Roundtable Outcome Document, February 2013
Since the beginning of the Syrian conflict, the international community has debated the need for, and potential efficacy of, military intervention to stop the Assad regime’s brutal suppression of the political opposition and to prevent atrocities against the civilian population. Center for Civilians in Conflict with support from the American Society of International Law (ASIL) convened a roundtable of knowledgeable of policymakers, military planners, humanitarian and protection experts, and legal academics to consider military options for foreign involvement in Syria specifically through a civilian harm mitigation lens. The five options included: training and equipping the armed opposition; conducting limited airstrikes; deploying Patriot batteries around Syria; creating no-fly and no-drive zones; and deploying an international security force post-conflict.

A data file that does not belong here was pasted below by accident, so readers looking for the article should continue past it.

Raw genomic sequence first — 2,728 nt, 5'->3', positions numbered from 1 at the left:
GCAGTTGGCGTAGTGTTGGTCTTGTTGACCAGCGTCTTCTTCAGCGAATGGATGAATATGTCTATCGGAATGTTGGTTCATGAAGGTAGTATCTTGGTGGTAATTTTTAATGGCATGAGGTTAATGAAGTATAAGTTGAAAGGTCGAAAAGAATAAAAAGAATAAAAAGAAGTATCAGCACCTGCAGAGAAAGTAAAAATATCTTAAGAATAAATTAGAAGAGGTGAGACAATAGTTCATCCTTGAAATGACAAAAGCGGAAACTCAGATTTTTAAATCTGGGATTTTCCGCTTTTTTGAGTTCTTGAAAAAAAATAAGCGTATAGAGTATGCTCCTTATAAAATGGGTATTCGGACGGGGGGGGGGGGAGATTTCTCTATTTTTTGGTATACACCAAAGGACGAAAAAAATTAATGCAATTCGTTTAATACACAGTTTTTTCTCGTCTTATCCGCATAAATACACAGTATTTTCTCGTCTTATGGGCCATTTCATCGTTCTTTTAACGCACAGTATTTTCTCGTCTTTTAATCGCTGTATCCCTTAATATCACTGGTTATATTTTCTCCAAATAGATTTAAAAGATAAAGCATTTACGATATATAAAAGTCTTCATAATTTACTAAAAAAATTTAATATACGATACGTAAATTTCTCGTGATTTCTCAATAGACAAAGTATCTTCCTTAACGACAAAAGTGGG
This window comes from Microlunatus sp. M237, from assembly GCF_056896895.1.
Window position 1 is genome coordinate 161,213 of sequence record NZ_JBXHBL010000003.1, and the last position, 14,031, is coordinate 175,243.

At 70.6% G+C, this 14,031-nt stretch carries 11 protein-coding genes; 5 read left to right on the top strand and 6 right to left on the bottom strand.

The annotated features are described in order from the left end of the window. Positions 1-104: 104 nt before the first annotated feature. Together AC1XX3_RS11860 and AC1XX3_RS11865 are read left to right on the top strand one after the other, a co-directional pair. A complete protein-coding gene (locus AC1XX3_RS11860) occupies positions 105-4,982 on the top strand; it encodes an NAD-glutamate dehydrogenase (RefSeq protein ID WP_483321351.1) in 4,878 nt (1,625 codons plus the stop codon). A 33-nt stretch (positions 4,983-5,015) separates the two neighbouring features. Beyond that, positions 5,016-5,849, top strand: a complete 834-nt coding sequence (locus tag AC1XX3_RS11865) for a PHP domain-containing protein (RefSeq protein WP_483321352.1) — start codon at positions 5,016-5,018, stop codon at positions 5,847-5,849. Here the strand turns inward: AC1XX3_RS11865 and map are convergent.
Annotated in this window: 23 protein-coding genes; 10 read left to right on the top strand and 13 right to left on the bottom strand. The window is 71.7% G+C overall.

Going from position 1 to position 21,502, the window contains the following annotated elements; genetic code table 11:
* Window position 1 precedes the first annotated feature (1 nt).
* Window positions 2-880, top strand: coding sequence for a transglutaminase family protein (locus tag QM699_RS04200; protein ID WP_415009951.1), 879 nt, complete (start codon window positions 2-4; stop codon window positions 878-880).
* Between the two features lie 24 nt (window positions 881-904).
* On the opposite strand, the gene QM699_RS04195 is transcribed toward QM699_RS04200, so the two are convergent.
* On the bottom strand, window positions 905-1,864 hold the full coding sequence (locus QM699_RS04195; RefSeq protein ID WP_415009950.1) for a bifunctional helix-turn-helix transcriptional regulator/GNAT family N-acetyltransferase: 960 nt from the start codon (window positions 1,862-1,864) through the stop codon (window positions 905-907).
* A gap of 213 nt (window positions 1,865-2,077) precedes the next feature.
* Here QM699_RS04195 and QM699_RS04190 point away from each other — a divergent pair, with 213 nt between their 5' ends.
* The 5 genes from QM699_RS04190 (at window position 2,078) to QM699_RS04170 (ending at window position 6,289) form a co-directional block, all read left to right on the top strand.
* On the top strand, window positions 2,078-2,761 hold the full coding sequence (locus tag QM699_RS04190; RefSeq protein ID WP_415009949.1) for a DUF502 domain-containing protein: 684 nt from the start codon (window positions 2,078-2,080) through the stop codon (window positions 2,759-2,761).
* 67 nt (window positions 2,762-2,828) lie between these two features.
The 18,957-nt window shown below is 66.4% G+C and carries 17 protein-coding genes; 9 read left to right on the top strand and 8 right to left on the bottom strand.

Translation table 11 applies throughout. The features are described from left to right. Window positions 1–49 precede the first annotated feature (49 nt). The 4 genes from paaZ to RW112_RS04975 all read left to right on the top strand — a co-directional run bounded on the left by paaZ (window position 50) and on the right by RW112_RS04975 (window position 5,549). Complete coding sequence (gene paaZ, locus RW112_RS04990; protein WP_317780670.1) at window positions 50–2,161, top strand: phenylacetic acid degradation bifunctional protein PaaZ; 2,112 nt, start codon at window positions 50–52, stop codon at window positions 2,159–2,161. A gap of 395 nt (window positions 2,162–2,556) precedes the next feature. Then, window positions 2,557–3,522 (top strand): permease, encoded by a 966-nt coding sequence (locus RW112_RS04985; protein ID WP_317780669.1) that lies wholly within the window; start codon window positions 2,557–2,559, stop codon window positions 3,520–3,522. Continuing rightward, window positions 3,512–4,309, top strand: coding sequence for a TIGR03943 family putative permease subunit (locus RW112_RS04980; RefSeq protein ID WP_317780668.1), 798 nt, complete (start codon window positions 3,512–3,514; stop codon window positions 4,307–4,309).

This document presents the outcome of that discussion, conducted under the Chatham House Rule.
Notes to editors:
Center for Civilians in Conflict (CIVIC)’s mission is to improve protection for civilians caught in conflicts around the world. We call on and advise international organizations, governments, militaries, and armed non-state actors to adopt and implement policies to prevent civilian harm. When civilians are harmed we advocate for the provision of amends and post-harm assistance. We bring the voices of civilians themselves to those making decisions affecting their lives.
For more information, contact Christopher Allbritton at +1 (917) 310-4785 or firstname.lastname@example.org.